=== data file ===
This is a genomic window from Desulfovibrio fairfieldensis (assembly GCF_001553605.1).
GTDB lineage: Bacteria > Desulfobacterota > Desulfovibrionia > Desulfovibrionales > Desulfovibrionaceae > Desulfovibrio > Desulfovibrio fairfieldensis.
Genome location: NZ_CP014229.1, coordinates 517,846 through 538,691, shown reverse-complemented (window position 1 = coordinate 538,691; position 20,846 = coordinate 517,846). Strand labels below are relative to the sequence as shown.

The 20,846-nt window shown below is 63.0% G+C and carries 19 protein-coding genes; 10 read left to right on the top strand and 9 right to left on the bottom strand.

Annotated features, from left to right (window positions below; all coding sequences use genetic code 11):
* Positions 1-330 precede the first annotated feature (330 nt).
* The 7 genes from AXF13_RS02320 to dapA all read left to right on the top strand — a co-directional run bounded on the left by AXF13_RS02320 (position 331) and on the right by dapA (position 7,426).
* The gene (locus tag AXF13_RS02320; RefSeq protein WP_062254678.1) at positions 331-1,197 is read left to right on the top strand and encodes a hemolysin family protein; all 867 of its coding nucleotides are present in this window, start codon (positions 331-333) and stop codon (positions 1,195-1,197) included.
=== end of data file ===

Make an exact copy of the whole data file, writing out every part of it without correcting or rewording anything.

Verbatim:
This is a genomic window from Desulfovibrio fairfieldensis (assembly GCF_001553605.1).
GTDB lineage: Bacteria > Desulfobacterota > Desulfovibrionia > Desulfovibrionales > Desulfovibrionaceae > Desulfovibrio > Desulfovibrio fairfieldensis.
Genome location: NZ_CP014229.1, coordinates 517,846 through 538,691, shown reverse-complemented (window position 1 = coordinate 538,691; position 20,846 = coordinate 517,846). Strand labels below are relative to the sequence as shown.

The 20,846-nt window shown below is 63.0% G+C and carries 19 protein-coding genes; 10 read left to right on the top strand and 9 right to left on the bottom strand.

Annotated features, from left to right (window positions below; all coding sequences use genetic code 11):
* Positions 1-330 precede the first annotated feature (330 nt).
* The 7 genes from AXF13_RS02320 to dapA all read left to right on the top strand — a co-directional run bounded on the left by AXF13_RS02320 (position 331) and on the right by dapA (position 7,426).
* The gene (locus tag AXF13_RS02320; RefSeq protein WP_062254678.1) at positions 331-1,197 is read left to right on the top strand and encodes a hemolysin family protein; all 867 of its coding nucleotides are present in this window, start codon (positions 331-333) and stop codon (positions 1,195-1,197) included.